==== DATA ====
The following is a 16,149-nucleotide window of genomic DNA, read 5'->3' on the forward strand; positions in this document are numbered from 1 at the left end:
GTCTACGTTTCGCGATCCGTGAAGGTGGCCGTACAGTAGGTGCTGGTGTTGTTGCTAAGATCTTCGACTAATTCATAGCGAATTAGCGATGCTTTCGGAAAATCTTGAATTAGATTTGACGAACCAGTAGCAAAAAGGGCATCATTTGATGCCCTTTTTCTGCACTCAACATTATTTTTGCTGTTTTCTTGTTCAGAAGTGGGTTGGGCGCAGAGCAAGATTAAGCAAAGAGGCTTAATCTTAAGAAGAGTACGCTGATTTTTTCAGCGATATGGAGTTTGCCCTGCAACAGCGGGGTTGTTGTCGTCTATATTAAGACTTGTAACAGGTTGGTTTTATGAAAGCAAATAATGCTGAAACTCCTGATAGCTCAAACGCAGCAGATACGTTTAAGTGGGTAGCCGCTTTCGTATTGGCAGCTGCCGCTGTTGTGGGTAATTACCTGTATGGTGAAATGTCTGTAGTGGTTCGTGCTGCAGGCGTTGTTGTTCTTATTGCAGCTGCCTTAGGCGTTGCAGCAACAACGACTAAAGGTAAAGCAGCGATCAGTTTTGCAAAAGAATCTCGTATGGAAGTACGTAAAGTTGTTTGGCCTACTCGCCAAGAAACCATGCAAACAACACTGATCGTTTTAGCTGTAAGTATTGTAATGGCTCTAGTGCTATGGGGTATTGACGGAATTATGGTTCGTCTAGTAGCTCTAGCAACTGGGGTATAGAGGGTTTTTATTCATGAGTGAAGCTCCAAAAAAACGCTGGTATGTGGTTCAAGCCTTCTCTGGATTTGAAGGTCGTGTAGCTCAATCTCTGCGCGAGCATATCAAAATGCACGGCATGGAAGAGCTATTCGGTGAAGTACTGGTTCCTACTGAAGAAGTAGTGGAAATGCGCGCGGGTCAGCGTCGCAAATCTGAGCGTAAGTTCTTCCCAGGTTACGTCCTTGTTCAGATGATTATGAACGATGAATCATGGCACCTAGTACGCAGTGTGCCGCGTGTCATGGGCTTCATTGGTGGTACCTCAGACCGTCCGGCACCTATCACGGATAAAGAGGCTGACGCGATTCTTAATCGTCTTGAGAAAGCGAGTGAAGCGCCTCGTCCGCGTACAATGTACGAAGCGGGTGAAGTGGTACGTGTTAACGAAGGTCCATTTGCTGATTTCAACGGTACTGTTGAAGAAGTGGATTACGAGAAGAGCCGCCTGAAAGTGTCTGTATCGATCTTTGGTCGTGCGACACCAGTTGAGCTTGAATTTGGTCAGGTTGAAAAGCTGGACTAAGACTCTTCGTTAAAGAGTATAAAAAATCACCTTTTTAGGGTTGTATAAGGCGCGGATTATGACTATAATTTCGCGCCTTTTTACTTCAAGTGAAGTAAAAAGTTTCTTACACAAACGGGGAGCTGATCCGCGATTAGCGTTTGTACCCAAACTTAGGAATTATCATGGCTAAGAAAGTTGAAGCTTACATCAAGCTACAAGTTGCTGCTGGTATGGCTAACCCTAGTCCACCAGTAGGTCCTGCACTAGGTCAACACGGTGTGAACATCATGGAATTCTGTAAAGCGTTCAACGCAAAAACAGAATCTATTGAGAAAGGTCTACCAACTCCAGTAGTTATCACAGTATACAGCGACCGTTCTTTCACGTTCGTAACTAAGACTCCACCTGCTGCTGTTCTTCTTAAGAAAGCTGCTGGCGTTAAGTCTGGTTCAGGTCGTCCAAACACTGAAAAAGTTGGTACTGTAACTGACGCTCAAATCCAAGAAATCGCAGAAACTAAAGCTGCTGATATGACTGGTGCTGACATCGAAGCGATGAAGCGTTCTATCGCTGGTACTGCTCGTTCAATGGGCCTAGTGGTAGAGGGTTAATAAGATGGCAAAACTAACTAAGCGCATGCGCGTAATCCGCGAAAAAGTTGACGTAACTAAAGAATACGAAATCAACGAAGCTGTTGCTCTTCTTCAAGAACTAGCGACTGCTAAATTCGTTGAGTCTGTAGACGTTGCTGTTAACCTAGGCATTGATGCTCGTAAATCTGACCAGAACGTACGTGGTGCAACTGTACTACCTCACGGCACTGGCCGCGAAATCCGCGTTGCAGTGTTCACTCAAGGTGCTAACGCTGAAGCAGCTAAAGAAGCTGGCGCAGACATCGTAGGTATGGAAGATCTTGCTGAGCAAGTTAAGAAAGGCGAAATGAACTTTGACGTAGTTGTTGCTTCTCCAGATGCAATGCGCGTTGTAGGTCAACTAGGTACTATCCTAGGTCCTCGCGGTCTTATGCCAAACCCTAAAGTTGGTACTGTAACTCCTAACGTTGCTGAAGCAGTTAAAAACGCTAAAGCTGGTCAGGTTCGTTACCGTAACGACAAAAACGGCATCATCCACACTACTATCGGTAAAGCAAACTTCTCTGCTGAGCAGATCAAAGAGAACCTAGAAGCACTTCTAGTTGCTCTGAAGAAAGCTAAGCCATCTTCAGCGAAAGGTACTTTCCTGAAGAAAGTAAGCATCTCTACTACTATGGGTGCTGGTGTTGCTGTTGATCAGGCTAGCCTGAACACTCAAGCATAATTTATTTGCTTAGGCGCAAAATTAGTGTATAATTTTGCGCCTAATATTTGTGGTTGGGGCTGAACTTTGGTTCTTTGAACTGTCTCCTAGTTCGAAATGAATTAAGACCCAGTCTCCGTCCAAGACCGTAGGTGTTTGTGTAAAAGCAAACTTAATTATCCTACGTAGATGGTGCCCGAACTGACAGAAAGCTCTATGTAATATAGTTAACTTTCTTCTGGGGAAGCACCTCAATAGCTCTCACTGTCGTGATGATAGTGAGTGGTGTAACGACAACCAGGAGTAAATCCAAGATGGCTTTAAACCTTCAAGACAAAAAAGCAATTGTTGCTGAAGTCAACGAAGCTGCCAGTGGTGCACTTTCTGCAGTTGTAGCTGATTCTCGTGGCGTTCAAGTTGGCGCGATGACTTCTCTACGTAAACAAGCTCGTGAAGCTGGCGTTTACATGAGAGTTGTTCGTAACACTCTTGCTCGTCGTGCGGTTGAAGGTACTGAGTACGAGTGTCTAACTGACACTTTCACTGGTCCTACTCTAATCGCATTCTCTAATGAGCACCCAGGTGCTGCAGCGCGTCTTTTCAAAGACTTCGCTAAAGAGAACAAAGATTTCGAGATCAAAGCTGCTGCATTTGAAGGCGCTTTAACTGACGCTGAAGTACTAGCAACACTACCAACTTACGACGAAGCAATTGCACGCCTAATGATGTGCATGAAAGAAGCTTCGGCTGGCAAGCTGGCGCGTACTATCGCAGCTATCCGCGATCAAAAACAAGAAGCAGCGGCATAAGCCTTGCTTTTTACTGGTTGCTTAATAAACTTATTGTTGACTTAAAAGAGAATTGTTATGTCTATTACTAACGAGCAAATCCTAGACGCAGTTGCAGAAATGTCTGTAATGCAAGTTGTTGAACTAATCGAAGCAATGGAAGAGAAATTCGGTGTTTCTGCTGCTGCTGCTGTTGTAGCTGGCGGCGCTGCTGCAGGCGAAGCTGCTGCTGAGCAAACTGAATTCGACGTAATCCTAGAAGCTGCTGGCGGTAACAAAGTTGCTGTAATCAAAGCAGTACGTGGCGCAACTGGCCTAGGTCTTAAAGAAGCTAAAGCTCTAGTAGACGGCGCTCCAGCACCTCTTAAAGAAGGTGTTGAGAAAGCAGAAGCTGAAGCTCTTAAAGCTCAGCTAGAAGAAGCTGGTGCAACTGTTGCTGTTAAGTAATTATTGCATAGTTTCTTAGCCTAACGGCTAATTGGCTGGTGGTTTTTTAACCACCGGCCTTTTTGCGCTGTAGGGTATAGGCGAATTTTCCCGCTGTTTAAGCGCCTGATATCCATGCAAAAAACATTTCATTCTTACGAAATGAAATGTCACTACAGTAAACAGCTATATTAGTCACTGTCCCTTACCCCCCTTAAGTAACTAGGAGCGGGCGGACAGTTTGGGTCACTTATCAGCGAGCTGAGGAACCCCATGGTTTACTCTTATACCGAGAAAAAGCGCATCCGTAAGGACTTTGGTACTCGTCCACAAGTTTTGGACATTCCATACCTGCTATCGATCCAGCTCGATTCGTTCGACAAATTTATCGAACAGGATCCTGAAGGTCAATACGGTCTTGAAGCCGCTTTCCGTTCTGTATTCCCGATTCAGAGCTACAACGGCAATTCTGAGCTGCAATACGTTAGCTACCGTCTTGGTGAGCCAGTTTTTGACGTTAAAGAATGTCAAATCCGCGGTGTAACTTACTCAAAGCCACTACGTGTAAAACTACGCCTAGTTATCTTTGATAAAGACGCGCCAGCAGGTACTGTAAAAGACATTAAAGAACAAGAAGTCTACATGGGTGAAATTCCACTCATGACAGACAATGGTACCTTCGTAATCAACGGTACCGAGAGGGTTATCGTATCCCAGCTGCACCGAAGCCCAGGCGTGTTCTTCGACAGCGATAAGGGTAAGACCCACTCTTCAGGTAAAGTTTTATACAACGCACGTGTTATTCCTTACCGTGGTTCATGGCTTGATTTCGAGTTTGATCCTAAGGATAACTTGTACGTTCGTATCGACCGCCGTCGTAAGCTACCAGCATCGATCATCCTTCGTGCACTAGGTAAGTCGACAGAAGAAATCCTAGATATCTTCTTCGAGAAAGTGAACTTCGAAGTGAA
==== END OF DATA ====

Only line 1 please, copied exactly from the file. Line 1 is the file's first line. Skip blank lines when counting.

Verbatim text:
The following is a 16,149-nucleotide window of genomic DNA, read 5'->3' on the forward strand; positions in this document are numbered from 1 at the left end: